2. To verify the metrics have been ingested, run this metrics query:
db_cluster=<your_mysql_cluster_name> component="database" and db_system="mysql"

Configure Logs collection

This section explains the steps to collect MySQL logs from a Kubernetes environment.

  1. Follow the steps in Method A or Method B, depending on whether your logs are being written to standard output or to log files.
Method 1: Collect MySQL logs written to standard output

If your MySQL Helm chart/pod is writing the logs to standard output, follow these steps:

Apply the following labels to your MySQL pods:

labels:
environment: "prod"
component: "database"
db_system: "mysql"
db_cluster: "your_mysql_cluster_name"

Enter in values for the following parameters (marked CHANGEME in the snippet above):

  • environment. This is the deployment environment where the MySQL cluster identified by the value of servers resides. For example: dev, prod or qa. While this value is optional we highly recommend setting it.
  • db_cluster. Enter a name to identify this MySQL cluster. This cluster name will be shown in the Sumo Logic dashboards.

There are additional configuration options that you should not modify, as changing them will prevent the MySQL app from functioning correctly. The settings you should not modify are:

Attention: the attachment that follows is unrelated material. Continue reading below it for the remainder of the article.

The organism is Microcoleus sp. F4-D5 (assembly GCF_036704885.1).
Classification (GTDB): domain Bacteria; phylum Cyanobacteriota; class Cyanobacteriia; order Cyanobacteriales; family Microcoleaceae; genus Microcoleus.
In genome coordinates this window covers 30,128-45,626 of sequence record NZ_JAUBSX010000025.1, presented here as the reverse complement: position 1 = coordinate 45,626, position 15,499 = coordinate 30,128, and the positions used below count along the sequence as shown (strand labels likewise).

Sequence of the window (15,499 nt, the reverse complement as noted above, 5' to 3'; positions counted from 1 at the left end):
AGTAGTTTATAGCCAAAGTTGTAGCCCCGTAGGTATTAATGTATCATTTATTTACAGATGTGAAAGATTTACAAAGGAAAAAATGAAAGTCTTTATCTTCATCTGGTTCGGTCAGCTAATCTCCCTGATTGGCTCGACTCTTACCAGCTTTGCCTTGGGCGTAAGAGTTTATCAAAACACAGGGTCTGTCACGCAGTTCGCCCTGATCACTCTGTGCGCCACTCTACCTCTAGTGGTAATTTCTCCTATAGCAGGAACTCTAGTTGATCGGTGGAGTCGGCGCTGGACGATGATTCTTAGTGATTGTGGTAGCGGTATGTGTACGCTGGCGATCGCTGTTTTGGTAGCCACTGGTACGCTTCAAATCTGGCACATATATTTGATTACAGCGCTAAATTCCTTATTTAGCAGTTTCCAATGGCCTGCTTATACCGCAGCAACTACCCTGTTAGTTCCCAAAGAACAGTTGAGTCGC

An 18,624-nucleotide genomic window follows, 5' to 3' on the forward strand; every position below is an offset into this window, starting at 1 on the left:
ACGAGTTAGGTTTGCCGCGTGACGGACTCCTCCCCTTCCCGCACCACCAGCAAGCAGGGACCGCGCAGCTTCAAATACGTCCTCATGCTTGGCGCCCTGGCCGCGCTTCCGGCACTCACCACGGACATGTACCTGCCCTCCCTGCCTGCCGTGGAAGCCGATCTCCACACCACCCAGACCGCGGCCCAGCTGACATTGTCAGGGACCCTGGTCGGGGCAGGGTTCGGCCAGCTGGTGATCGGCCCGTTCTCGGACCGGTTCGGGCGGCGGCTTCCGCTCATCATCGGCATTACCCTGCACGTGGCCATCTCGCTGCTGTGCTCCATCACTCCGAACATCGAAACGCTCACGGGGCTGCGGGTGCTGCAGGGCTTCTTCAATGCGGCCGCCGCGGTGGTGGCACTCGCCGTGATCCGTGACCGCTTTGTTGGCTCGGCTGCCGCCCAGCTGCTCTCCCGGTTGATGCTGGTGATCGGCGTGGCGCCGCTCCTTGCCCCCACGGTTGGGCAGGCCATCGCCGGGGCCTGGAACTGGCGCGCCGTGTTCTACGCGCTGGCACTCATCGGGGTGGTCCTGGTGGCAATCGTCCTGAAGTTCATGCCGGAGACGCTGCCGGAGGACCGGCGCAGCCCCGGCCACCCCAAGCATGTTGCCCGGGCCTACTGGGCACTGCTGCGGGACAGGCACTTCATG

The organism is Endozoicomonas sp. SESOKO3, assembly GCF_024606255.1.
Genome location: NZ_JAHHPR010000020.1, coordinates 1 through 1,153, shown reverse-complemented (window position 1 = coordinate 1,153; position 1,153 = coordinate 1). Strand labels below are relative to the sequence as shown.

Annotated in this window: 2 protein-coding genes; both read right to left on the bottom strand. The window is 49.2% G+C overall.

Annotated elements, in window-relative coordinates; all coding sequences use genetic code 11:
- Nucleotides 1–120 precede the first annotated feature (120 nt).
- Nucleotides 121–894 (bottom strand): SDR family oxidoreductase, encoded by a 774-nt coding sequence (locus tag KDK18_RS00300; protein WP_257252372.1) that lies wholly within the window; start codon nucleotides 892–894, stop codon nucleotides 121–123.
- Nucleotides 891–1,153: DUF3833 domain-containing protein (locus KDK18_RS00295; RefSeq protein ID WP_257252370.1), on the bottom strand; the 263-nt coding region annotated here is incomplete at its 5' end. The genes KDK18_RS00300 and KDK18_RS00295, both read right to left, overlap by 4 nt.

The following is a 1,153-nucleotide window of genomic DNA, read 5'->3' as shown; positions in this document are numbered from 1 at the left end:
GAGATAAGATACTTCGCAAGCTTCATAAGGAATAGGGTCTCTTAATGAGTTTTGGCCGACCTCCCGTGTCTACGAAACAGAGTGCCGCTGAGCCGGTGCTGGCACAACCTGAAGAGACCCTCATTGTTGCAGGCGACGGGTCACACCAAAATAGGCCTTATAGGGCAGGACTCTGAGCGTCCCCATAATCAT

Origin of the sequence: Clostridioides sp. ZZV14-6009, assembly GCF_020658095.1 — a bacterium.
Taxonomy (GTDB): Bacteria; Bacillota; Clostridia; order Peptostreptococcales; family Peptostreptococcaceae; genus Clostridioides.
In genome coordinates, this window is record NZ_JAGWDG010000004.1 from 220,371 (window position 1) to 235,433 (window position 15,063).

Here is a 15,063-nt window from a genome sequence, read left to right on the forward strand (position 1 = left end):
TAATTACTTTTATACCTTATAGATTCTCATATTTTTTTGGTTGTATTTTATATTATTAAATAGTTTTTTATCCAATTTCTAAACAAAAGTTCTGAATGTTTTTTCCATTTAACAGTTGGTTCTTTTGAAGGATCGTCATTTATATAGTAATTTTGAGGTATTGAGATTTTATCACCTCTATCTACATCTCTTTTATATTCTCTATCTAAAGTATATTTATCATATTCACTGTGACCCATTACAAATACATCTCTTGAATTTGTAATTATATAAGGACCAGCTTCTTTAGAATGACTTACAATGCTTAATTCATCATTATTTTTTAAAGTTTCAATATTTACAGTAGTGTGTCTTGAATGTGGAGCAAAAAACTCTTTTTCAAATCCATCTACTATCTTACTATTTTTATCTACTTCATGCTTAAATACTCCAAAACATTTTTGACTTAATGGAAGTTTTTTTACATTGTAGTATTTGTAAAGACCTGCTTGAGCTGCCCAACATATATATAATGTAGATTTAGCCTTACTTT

• component: "database" is used by Sumo Logic apps to identify application components.
  • db_system: "mysql" identifies the database system.

For information about properties that can be configured globally in the Telegraf agent, see the Configuration documentation for Telegraf.

The Sumo Logic Kubernetes Collection process will automatically capture the logs from stdout and send the logs to Sumo Logic. For more information on deploying the sumologic-kubernetes-collection, see Collect Logs and Metrics for the Kubernetes app.

Method B: Collect MySQL logs written to log files

This method is recommend for Slow Query Logs. If your MySQL helm chart/pod is writing its logs to log files, you can use a sidecar to send log files to standard out. To do so:

  1. Determine the location of the MySQL log file on Kubernetes. You can determine this from the my.cnf file for your MySQL cluster along with the volume mounts on the MySQL pods.
  2. Install the Sumo Logic tailing sidecar operator.
  3. Add the following annotation in addition to the existing annotations.
   primary:
podAnnotations:
tailing-sidecar: sidecarconfig;container_name:<mount_volume>:<path_of_mysql_log_file>/<mysql_log_file_name>

For example:

 primary:
podAnnotations:
tailing-sidecar: sidecarconfig;slowlog:data:/bitnami/mysql/data/mysql-release-0-slow.log

To verify that the MySQL pods are running and annotations are applied, run this command:

kubectl describe pod <mysql_pod_name>

Sumo Logic Kubernetes collection will automatically start collecting logs from the pods having the annotations defined above.